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PHOTO ESSAY
Year : 2019  |  Volume : 67  |  Issue : 7  |  Page : 1160

Isolated microspherophakia with retinitis pigmentosa


Advanced Eye Centre, Postgraduate Institute of Medical Education and Research, Chandigarh, India

Date of Submission29-Jun-2018
Date of Acceptance06-Feb-2019
Date of Web Publication25-Jun-2019

Correspondence Address:
Prof. Jagat Ram
Advanced Eye Centre, Postgraduate Institute of Medical Education and Research, Chandigarh - 160 012
India
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Source of Support: None, Conflict of Interest: None


DOI: 10.4103/ijo.IJO_1093_18

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Keywords: Microspherophakia, retinitis pigmentosa, spherophakia


How to cite this article:
Gupta G, Gupta PC, Thakur A, Murugan B, Ram J. Isolated microspherophakia with retinitis pigmentosa. Indian J Ophthalmol 2019;67:1160

How to cite this URL:
Gupta G, Gupta PC, Thakur A, Murugan B, Ram J. Isolated microspherophakia with retinitis pigmentosa. Indian J Ophthalmol [serial online] 2019 [cited 2019 Jul 20];67:1160. Available from: http://www.ijo.in/text.asp?2019/67/7/1160/260963



A 42-year-old female presented with the chief complaint of sudden painful decrease in vision of the left eye since 3 days. Her best corrected visual acuity (BCVA) was finger counting right eye and hand movements close to face in the left eye and IOP of 14 and 30 mmHg, respectively. Slit lamp examination revealed bilateral microspherophakia with presence of an anteriorly dislocated cataractous lens in the left eye [Figure 1]a and [Figure 1]b. There was no history of any other systemic illness. Similar history was present in both her sisters. Dilated fundus examination of both eyes revealed mild disc pallor with arteriolar attenuation and bony spicules suggestive of RP [Figure 1]c. Flat ERG confirmed the diagnosis. On general physical examination, there were no features suggestive of any systemic association known with microspherophakia. Anterior segment optical coherence tomography image of left eye showed corneolenticular touch [Figure 1]d. On Scheimpflug imaging, anterior chamber depth was 1.10 mm and lens thickness was 5.10 mm in the RE. In the left eye, lens thickness was 5.24 mm with corneolenticular touch and localized corneal edema. In view of anterior dislocation of cataractous crystalline lens, intracapsular cataract extraction was performed in the left eye without intraocular lens implantation. Postoperative period was uneventful with resolution of corneal edema in left eye [Figure 1]e and IOP was 14 mmHg without drugs. Postoperative BCVA at 6 weeks in left eye was 5/200 with refractive correction of +14.0 DS. She was advised surgery in right eye and low vision aids for final visual rehabilitation.
Figure 1: (a) Microspherophakia with anteriorly dislocated cataractous lens. (b) Equator of the entire lens visible through a dilated pupil in retroillumination. (c) Fundus photograph showing mild disc pallor with arteriolar attenuation and bony spicules, suggestive of retinitis pigmentosa. (d) Anterior segment optical coherence tomography showing corneo-lenticular touch. (e) Postoperative Anterior segment photograph showing clear cornea and aphakia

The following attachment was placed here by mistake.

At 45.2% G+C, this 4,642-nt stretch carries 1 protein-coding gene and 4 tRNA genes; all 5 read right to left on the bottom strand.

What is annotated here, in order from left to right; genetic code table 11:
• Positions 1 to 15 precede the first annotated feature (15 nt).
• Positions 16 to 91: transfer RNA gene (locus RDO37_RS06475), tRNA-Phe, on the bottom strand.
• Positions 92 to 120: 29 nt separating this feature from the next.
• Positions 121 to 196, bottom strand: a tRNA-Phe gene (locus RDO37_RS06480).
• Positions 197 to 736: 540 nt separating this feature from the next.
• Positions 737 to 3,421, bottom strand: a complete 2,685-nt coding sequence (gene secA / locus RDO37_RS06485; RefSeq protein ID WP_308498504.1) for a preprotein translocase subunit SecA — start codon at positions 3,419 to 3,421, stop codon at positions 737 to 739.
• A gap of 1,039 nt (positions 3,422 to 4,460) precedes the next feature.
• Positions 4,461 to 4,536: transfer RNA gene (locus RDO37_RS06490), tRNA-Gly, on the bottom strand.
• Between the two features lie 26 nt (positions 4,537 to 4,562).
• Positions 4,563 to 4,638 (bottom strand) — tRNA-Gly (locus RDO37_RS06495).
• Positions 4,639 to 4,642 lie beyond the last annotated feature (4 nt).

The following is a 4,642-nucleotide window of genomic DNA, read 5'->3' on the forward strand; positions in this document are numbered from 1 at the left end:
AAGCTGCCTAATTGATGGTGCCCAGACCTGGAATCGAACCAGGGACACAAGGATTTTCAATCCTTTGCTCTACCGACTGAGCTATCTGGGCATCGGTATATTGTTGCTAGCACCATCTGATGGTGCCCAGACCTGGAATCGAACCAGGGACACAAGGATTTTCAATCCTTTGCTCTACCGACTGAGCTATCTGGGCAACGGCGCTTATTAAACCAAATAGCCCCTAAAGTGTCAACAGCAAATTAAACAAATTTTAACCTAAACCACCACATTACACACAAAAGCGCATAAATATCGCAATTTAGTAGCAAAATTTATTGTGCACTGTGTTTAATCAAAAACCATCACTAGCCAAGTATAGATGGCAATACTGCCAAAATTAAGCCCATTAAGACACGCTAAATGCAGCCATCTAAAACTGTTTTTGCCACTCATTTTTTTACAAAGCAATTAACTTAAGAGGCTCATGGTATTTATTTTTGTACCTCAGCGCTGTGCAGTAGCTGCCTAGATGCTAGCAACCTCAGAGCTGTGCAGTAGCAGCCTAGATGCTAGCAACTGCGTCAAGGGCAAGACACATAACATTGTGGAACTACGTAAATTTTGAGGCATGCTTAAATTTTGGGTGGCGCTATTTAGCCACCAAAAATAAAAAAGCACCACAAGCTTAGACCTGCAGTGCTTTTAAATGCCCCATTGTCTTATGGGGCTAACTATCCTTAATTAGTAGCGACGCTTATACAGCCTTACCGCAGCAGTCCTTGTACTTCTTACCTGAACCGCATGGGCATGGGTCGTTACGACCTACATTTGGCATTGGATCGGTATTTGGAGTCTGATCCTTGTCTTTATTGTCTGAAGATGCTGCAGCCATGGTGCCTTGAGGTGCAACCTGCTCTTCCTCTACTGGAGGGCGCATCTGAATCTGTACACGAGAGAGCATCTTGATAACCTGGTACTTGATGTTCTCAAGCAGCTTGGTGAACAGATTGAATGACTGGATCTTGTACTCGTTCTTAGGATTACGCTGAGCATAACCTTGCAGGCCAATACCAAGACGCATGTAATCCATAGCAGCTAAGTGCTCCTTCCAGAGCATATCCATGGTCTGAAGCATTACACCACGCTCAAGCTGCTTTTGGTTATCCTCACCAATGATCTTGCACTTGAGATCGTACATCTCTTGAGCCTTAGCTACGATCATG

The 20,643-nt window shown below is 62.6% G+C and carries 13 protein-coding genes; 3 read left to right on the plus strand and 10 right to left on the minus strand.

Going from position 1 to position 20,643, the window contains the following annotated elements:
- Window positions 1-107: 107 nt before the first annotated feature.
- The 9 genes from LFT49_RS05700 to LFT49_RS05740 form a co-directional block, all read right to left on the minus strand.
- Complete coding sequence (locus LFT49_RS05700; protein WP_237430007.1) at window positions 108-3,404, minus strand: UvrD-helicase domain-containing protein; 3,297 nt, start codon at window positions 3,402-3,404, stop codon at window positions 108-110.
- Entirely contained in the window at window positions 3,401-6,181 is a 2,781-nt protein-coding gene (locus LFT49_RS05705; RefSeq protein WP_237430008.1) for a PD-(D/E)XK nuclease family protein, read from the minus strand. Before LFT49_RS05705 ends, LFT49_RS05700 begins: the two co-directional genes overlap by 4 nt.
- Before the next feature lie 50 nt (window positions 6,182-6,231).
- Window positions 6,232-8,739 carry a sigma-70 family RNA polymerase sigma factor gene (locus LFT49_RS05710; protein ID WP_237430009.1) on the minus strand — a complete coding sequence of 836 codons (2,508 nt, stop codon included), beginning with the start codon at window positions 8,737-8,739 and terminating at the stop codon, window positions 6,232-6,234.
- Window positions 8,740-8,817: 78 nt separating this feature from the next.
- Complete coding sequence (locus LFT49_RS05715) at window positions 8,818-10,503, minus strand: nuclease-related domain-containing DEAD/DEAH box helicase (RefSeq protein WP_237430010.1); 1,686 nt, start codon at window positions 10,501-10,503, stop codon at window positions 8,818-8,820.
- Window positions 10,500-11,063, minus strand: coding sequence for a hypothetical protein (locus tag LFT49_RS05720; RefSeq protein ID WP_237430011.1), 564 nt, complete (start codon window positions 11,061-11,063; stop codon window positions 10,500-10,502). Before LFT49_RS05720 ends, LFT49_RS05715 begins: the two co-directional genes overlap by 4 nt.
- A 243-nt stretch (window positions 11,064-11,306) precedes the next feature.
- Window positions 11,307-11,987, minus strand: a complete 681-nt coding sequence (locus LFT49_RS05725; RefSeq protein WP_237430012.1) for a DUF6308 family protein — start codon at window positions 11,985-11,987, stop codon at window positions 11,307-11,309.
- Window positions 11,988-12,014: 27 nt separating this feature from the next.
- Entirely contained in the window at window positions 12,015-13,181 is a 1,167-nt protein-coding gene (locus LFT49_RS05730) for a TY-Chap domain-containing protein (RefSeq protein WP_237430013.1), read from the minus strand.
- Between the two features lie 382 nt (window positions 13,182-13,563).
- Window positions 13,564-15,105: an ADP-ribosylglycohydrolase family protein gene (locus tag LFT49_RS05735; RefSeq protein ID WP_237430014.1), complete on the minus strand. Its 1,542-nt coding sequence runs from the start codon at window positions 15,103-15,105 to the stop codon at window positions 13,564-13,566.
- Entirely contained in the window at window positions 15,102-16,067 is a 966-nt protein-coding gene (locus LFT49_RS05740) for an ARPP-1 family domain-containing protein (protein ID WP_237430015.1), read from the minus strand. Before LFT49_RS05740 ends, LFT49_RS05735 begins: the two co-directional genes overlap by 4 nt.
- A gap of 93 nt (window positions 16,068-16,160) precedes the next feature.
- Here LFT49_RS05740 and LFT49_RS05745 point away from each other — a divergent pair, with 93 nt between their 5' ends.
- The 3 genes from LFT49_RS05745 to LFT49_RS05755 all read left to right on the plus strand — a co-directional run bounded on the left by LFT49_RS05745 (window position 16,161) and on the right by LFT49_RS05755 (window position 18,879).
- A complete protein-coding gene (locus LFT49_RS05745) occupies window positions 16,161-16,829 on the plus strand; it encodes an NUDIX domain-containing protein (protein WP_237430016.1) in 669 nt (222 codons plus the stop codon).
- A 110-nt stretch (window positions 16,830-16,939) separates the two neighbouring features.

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  Discussion Top


Micropherophakia is a rare developmental condition in which crystalline lenses are smaller and more spherical than normal.[1] The hallmark of this condition is visibility of the equator of the lens on mydriasis. This condition may be isolated, familial, or may be associated with systemic disorders such as Marfan syndrome, Weill--Marchesani syndrome, homocystinuria, mandibulofacial dysostosis, Alport syndrome, and Klinefelter syndrome.[2],[3] RP is a hereditary disorder, characterized by rod and cone photoreceptor degeneration and progressive loss of peripheral and central vision. It has been associated with many syndromes such as Usher syndrome, Bardet--Biedl syndrome, Bassen--Kornzweig syndrome, and Refsum's disease.[4] In literature, association of Weill--Marchesani syndrome with RP[5] have been documented but association of isolated microspherophakia with RP has never been documented (MEDLINE database was searched using keywords “microspherophakia,”, “RP,” and “Weill--Marchesani syndrome”). We report for the first time a case of isolated microspherophakia with RP.

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There are no conflicts of interest.



 
  References Top

1.
Chan RT, Collin HB. Microspherophakia. Clin Exp Optom 2002;85:294-9.  Back to cited text no. 1
    
2.
Willoughby CE, Wishart PK. Lensectomy in the management of glaucoma in spherophakia. J Cataract Refract Surg 2002;28:1061-4.  Back to cited text no. 2
    
3.
Nelson LB, Maumenee IH. Ectopia lentis. Surv Ophthalmol 1982;27:143-60.  Back to cited text no. 3
    
4.
Hartong DT, Berson EL, Dryja TP. Retinitis pigmentosa. Lancet 2006;368:1795-809.  Back to cited text no. 4
    
5.
Jethani J, Mishra A, Shetty S, Vijayalakshmi P. Weill-marchesani syndrome associated with retinitis pigmentosa. Indian J Ophthalmol 2007;55:142-3.  Back to cited text no. 5
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